Tattoos were finally decriminalized during the American occupation of the country in 1948 but that didn’t stop the negative image the industry had acquired. By then tattoos were synonymous with the yakuza and nobody wanted to be affiliated with them in any way.

Sailor and Military Tattoos

When European sailors began exploring the orient, they discovered that practice of tattooing among many different tribes was whole-heartedly being practiced.

In fact our modern day work for tattoo originates from the Polynesian word tatau which was brought back to England by Captain Cook of the British Royal Navy along with the stories of the tattooed tribal members of the area.

Photo of a sailor aboard the USS New Jersey giving a fellow mate a tattoo

The practice of tattooing amongst sailors soon became popular and it was an interesting past time during the long voyages at sea. Sailors would often prick designs on each other and nautical themes became the norm. Sailors would often use what was available as ink including gun-powder and sometimes urine. Anchors, swallows, fish and sharks often were displayed proudly on the men returning to shore. The Royal Navy was at the time the strongest branch of the British army and so these tattoos soon picked up popularity amongst the locals.

The Evolution of Inks

With the invention of mechanical tattoo machines, the art form gained popularity and influence. No longer was it as laborious and as painful a process to get a tattoo. The demand for brighter pigments and more lasting inks grew as well.

Before tattoo artists would mix their own inks but with this greater demand, specialty ink producers started to emerge, each one boasting that their ink was better.

Pigments were sold in powder form in jars of ½ or ¼ oz. These pigments were often lead based and the tattooist had to measure out precise amounts of Listerine and distilled water to form a liquid. Sometimes the tattoo artist would order their pigments in bulk directly from the importers with word of mouth being the only method of knowing whose pigments were safe to put under the skin. Some tattooist liked the freedom to make their own recipes for ink, thinking that they had the brightest and most lasting recipe. Tattooists would work straight out of the pigment jars as there wasn’t knowledge about the dangers of cross contamination yet.

The first pre-mixed tattoo ink first came onto the scene in 1950. Developed by the tattoo supplier Milton Zeis, he was at the helm in pushing single service procedures but the practice wasn’t completely adopted until the 1970’s.

Chemical Compositions of Inks Today

Gone are the days of lead based inks and mixing your own pigments. Instead most inks are comprised of either titanium, iron, carbon, copper or some other inorganic material.

Today there are a handful of companies that offer a large variety of pre-mixed inks specifically intended for tattoos. You can find almost any colour of the rainbow or even mix a few colours together to create your perfect shade. Ink that intended for tattoos comes pre-sterilized and can be dispensed into single use ink caps to avoid cross contamination. Pre-mixed inks aren’t really inks at all. They consist of the pigment and the carrier solution. The carrier solution is an inert fluid that keeps the pigments mixed, disinfects the pigment and provides easy application. Depending on the brand the carrier solution can be made of ethyl alcohol (ethanol), purified water, witch hazel, Listerine, glycerin or a mixture of any of the afore mentioned liquids.

Pigments can be made up of metal salts, plant or plastic based pigments, or any combination of the three.

Currently the FDA has not approved of any tattoo pigments for injection into the skin. Health Canada is another story but I will talk more on the subject in another article soon. Most tattoo ink companies see their recipes as proprietary but in an effort to make tattooing safer many well-known brands have made it their effort to only use non-toxic ingredients that contain no heavy metals or known carcinogens. Intenze Inks promotes almost complete transparency with the contents of their inks including publishing their chemical technology lab certificates which can be found directly on their website here.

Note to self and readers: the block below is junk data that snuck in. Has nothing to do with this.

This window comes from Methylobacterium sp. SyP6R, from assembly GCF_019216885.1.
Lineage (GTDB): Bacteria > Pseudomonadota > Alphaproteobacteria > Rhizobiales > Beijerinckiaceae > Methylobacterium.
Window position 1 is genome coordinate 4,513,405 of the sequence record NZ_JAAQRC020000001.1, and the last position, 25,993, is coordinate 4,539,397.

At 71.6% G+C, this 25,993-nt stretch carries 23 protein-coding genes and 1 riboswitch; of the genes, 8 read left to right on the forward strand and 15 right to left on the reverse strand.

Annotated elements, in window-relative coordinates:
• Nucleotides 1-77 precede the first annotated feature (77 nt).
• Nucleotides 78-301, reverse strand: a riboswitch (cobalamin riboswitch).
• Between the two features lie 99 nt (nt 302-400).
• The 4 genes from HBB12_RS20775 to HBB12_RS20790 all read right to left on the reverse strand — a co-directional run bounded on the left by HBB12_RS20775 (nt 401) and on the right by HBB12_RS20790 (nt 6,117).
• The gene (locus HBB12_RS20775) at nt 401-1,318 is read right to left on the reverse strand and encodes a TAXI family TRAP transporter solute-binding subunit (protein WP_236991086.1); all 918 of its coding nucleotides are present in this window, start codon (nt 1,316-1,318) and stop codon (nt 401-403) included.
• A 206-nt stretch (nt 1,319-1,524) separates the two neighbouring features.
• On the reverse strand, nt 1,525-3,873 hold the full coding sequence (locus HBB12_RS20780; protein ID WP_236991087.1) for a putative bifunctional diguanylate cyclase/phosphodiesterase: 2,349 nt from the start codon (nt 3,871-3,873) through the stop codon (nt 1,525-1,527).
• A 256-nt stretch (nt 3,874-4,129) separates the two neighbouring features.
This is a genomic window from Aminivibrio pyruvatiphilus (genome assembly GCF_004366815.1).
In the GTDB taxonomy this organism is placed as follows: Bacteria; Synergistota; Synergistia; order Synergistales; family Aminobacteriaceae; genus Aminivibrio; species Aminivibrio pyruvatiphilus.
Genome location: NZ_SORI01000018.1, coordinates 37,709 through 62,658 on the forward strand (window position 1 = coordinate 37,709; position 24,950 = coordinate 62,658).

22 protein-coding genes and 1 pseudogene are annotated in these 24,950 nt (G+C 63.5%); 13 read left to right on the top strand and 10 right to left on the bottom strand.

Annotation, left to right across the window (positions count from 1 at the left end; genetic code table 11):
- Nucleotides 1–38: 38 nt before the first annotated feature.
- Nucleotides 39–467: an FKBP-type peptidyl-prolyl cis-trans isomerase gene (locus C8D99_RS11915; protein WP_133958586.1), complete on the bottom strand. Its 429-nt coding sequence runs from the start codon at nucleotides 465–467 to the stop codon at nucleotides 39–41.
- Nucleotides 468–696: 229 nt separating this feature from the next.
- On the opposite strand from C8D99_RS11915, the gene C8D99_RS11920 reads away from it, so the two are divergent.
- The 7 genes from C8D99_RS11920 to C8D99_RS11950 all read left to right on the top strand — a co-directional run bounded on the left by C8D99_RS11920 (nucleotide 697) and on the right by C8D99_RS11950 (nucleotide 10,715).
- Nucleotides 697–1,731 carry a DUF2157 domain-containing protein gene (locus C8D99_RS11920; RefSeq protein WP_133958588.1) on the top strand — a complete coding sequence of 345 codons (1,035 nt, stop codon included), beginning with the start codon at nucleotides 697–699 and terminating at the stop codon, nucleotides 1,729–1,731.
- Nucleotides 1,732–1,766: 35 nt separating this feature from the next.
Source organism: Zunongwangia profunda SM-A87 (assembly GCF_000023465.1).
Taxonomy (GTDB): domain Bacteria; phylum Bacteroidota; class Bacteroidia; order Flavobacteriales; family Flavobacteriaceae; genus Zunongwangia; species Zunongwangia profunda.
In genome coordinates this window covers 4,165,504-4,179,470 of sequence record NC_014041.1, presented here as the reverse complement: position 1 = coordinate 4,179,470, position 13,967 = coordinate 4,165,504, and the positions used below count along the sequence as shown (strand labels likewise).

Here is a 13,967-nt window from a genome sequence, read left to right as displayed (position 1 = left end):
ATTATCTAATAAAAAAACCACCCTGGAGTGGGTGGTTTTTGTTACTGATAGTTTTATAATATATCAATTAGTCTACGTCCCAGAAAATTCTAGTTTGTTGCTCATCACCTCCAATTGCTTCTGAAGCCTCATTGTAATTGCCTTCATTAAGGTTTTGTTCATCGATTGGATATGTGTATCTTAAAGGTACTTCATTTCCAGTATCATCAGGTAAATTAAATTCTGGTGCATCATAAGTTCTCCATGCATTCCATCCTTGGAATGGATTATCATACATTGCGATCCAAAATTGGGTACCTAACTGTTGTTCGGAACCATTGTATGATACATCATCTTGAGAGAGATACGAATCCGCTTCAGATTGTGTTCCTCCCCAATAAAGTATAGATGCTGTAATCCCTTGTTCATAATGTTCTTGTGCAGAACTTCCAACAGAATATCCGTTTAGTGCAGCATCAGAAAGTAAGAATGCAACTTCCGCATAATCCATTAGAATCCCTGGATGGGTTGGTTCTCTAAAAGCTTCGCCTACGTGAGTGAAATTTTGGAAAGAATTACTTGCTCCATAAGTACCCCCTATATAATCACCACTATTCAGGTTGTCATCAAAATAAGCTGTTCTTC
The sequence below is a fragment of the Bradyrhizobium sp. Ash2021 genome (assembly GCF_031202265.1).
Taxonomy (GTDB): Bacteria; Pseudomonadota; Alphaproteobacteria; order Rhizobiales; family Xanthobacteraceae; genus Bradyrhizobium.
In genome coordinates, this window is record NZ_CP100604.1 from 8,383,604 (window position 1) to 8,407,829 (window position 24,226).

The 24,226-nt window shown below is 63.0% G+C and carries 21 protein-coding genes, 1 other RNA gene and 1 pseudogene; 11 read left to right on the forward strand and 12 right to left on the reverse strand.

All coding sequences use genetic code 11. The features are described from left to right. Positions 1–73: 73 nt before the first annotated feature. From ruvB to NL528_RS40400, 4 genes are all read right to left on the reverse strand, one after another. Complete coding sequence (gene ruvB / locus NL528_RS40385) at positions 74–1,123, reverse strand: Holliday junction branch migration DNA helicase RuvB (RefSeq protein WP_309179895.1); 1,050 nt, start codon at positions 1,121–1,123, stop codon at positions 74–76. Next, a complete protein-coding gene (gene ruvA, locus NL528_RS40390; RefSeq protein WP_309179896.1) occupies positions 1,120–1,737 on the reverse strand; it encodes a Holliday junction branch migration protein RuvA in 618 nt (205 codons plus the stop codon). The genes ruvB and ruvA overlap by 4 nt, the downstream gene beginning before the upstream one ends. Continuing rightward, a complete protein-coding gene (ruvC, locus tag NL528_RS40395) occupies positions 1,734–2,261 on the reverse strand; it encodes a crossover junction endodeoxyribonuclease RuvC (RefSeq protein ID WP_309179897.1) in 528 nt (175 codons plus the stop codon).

Although tattoo inks are not regulated yet there are ingredients that are deemed non-toxic to look out for in the ingredients of you tattoo pigments.


Non-toxic ingredients in black ink include carbon and logwood.


White ink that contains titanium dioxide is considered non-toxic although there is some debate about the subject.


Look out for ingredients like cadmium yellow or chrome yellow as these are highly toxic to the body. A non-toxic alternative is turmeric based ink which is derived from a plant.


Sodium and aluminum based blue inks are considered non-toxic as well as inks that are copper based.


Look for monoazo as a non-toxic ingredient in green inks.


Red ink has been known to cause allergic reactions in some people and is by far considered the most toxic ink colour. Be careful of cinnabar or cadmium red pigments as these are especially toxic. Instead look for naphthol although this pigment has also been known to cause allergic reactions.


Look for purple or violet ink that contains dioxazine and carbazole as non-toxic ingredients.


Brown ink is mostly made from iron oxides and is generally considered non-toxic.

Neon colours generally are only achievable using chemicals or plastic pigments and should be avoided as much as possible.

Precautions and Safety

Every tattoo artist has their preferred brand that they like to work with. Some artists even prefer to mix their own inks. Custom mixed inks come with their own set of hazards however. There is no guarantee on the quality or ingredients of the pigments unless they are 100% organic pigments and the solution cannot be guaranteed sterile as this would require a heat source which can ruin the pigments. With pre-mixed ink the majority are guaranteed sterile but be sure to inform yourself by contacting the manufacturer.

Tattooing and tattoo ink has been part of our evolution throughout time; from the early days of soot and sticks to now, with our electric tattooing machines and variety of colours. The rise in popularity of tattoos has allowed the industry to evolve tremendously in the last few decades. Today 1 in 3 people have at least one tattoo. Measures have been put forward to make tattooing safer and continue to be improved as new studies are published. I look forward to what kinds of new inks and tattooing styles are to come in the future. The possibilities are endless.